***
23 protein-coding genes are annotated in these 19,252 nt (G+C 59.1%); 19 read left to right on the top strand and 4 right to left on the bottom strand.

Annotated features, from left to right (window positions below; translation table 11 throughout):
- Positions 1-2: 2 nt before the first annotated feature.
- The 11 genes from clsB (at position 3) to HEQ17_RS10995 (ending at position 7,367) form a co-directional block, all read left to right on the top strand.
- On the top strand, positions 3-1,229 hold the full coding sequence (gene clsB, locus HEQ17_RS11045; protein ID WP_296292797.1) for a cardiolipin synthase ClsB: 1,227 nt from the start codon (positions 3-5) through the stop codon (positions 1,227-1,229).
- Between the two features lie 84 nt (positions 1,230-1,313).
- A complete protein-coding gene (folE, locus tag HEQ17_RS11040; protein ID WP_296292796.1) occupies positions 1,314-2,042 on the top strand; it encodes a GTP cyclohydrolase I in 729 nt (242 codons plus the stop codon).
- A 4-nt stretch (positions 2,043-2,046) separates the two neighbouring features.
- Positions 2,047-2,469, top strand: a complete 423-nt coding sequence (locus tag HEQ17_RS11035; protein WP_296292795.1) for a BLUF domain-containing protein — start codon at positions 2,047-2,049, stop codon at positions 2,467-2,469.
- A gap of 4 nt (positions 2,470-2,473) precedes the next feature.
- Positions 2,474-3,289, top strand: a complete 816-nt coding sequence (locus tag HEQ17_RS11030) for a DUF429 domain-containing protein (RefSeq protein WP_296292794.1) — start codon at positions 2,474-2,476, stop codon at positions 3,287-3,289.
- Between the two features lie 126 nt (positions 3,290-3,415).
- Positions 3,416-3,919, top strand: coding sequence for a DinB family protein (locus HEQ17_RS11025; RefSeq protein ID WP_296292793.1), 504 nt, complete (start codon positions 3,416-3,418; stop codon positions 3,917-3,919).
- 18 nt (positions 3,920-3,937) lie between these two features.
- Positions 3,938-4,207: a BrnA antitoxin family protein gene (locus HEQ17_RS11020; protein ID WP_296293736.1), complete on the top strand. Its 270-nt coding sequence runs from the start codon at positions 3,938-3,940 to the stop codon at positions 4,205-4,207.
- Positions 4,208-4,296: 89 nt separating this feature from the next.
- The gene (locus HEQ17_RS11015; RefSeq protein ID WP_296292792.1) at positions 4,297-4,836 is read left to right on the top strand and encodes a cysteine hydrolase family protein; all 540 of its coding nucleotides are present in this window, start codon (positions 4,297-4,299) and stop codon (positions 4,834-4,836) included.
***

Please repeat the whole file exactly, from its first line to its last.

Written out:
23 protein-coding genes are annotated in these 19,252 nt (G+C 59.1%); 19 read left to right on the top strand and 4 right to left on the bottom strand.

Annotated features, from left to right (window positions below; translation table 11 throughout):
- Positions 1-2: 2 nt before the first annotated feature.
- The 11 genes from clsB (at position 3) to HEQ17_RS10995 (ending at position 7,367) form a co-directional block, all read left to right on the top strand.
- On the top strand, positions 3-1,229 hold the full coding sequence (gene clsB, locus HEQ17_RS11045; protein ID WP_296292797.1) for a cardiolipin synthase ClsB: 1,227 nt from the start codon (positions 3-5) through the stop codon (positions 1,227-1,229).
- Between the two features lie 84 nt (positions 1,230-1,313).
- A complete protein-coding gene (folE, locus tag HEQ17_RS11040; protein ID WP_296292796.1) occupies positions 1,314-2,042 on the top strand; it encodes a GTP cyclohydrolase I in 729 nt (242 codons plus the stop codon).
- A 4-nt stretch (positions 2,043-2,046) separates the two neighbouring features.
- Positions 2,047-2,469, top strand: a complete 423-nt coding sequence (locus tag HEQ17_RS11035; protein WP_296292795.1) for a BLUF domain-containing protein — start codon at positions 2,047-2,049, stop codon at positions 2,467-2,469.
- A gap of 4 nt (positions 2,470-2,473) precedes the next feature.
- Positions 2,474-3,289, top strand: a complete 816-nt coding sequence (locus tag HEQ17_RS11030) for a DUF429 domain-containing protein (RefSeq protein WP_296292794.1) — start codon at positions 2,474-2,476, stop codon at positions 3,287-3,289.
- Between the two features lie 126 nt (positions 3,290-3,415).
- Positions 3,416-3,919, top strand: coding sequence for a DinB family protein (locus HEQ17_RS11025; RefSeq protein ID WP_296292793.1), 504 nt, complete (start codon positions 3,416-3,418; stop codon positions 3,917-3,919).
- 18 nt (positions 3,920-3,937) lie between these two features.
- Positions 3,938-4,207: a BrnA antitoxin family protein gene (locus HEQ17_RS11020; protein ID WP_296293736.1), complete on the top strand. Its 270-nt coding sequence runs from the start codon at positions 3,938-3,940 to the stop codon at positions 4,205-4,207.
- Positions 4,208-4,296: 89 nt separating this feature from the next.
- The gene (locus HEQ17_RS11015; RefSeq protein ID WP_296292792.1) at positions 4,297-4,836 is read left to right on the top strand and encodes a cysteine hydrolase family protein; all 540 of its coding nucleotides are present in this window, start codon (positions 4,297-4,299) and stop codon (positions 4,834-4,836) included.